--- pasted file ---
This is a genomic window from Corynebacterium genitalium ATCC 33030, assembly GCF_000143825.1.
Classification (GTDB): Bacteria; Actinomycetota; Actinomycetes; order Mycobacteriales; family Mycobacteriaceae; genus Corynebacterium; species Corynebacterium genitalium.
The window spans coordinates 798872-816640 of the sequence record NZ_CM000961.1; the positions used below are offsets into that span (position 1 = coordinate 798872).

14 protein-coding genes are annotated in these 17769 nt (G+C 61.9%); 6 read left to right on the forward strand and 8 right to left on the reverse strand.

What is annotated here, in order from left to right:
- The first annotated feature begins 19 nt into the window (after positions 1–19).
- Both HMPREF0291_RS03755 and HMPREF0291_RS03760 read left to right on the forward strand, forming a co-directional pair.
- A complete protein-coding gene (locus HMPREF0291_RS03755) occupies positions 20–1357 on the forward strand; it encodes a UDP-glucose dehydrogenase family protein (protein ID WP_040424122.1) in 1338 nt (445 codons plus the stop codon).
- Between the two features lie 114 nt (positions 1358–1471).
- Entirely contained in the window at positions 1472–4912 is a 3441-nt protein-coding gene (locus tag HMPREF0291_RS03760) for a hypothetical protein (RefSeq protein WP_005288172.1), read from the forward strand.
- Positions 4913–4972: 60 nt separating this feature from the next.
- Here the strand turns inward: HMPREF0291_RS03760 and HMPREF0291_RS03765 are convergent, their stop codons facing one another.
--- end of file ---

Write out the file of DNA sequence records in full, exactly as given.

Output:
This is a genomic window from Corynebacterium genitalium ATCC 33030, assembly GCF_000143825.1.
Classification (GTDB): Bacteria; Actinomycetota; Actinomycetes; order Mycobacteriales; family Mycobacteriaceae; genus Corynebacterium; species Corynebacterium genitalium.
The window spans coordinates 798872-816640 of the sequence record NZ_CM000961.1; the positions used below are offsets into that span (position 1 = coordinate 798872).

14 protein-coding genes are annotated in these 17769 nt (G+C 61.9%); 6 read left to right on the forward strand and 8 right to left on the reverse strand.

What is annotated here, in order from left to right:
- The first annotated feature begins 19 nt into the window (after positions 1–19).
- Both HMPREF0291_RS03755 and HMPREF0291_RS03760 read left to right on the forward strand, forming a co-directional pair.
- A complete protein-coding gene (locus HMPREF0291_RS03755) occupies positions 20–1357 on the forward strand; it encodes a UDP-glucose dehydrogenase family protein (protein ID WP_040424122.1) in 1338 nt (445 codons plus the stop codon).
- Between the two features lie 114 nt (positions 1358–1471).
- Entirely contained in the window at positions 1472–4912 is a 3441-nt protein-coding gene (locus tag HMPREF0291_RS03760) for a hypothetical protein (RefSeq protein WP_005288172.1), read from the forward strand.
- Positions 4913–4972: 60 nt separating this feature from the next.
- Here the strand turns inward: HMPREF0291_RS03760 and HMPREF0291_RS03765 are convergent, their stop codons facing one another.